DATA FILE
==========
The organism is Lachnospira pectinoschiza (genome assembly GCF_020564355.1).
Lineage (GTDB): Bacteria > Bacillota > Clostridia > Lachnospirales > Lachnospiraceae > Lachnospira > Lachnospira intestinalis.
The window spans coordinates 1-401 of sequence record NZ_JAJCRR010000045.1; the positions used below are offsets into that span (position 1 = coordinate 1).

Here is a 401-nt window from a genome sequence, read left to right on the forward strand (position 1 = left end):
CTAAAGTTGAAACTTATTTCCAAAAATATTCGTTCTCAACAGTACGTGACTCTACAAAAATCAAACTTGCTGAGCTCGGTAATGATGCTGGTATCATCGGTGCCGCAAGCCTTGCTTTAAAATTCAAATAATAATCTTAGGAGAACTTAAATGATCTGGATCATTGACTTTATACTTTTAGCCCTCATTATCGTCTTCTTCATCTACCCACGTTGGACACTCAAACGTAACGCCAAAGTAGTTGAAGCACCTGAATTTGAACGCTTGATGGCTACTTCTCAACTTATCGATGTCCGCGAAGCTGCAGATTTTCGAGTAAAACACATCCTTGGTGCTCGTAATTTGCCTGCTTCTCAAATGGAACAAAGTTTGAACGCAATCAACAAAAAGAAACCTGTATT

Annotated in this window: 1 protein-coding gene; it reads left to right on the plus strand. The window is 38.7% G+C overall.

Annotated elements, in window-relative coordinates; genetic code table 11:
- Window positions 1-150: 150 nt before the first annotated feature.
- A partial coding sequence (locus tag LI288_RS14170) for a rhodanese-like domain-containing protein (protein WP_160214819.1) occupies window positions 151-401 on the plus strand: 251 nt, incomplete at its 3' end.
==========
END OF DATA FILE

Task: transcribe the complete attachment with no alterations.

The organism is Lachnospira pectinoschiza (genome assembly GCF_020564355.1).
Lineage (GTDB): Bacteria > Bacillota > Clostridia > Lachnospirales > Lachnospiraceae > Lachnospira > Lachnospira intestinalis.
The window spans coordinates 1-401 of sequence record NZ_JAJCRR010000045.1; the positions used below are offsets into that span (position 1 = coordinate 1).

Here is a 401-nt window from a genome sequence, read left to right on the forward strand (position 1 = left end):
CTAAAGTTGAAACTTATTTCCAAAAATATTCGTTCTCAACAGTACGTGACTCTACAAAAATCAAACTTGCTGAGCTCGGTAATGATGCTGGTATCATCGGTGCCGCAAGCCTTGCTTTAAAATTCAAATAATAATCTTAGGAGAACTTAAATGATCTGGATCATTGACTTTATACTTTTAGCCCTCATTATCGTCTTCTTCATCTACCCACGTTGGACACTCAAACGTAACGCCAAAGTAGTTGAAGCACCTGAATTTGAACGCTTGATGGCTACTTCTCAACTTATCGATGTCCGCGAAGCTGCAGATTTTCGAGTAAAACACATCCTTGGTGCTCGTAATTTGCCTGCTTCTCAAATGGAACAAAGTTTGAACGCAATCAACAAAAAGAAACCTGTATT

Annotated in this window: 1 protein-coding gene; it reads left to right on the plus strand. The window is 38.7% G+C overall.

Annotated elements, in window-relative coordinates; genetic code table 11:
- Window positions 1-150: 150 nt before the first annotated feature.
- A partial coding sequence (locus tag LI288_RS14170) for a rhodanese-like domain-containing protein (protein WP_160214819.1) occupies window positions 151-401 on the plus strand: 251 nt, incomplete at its 3' end.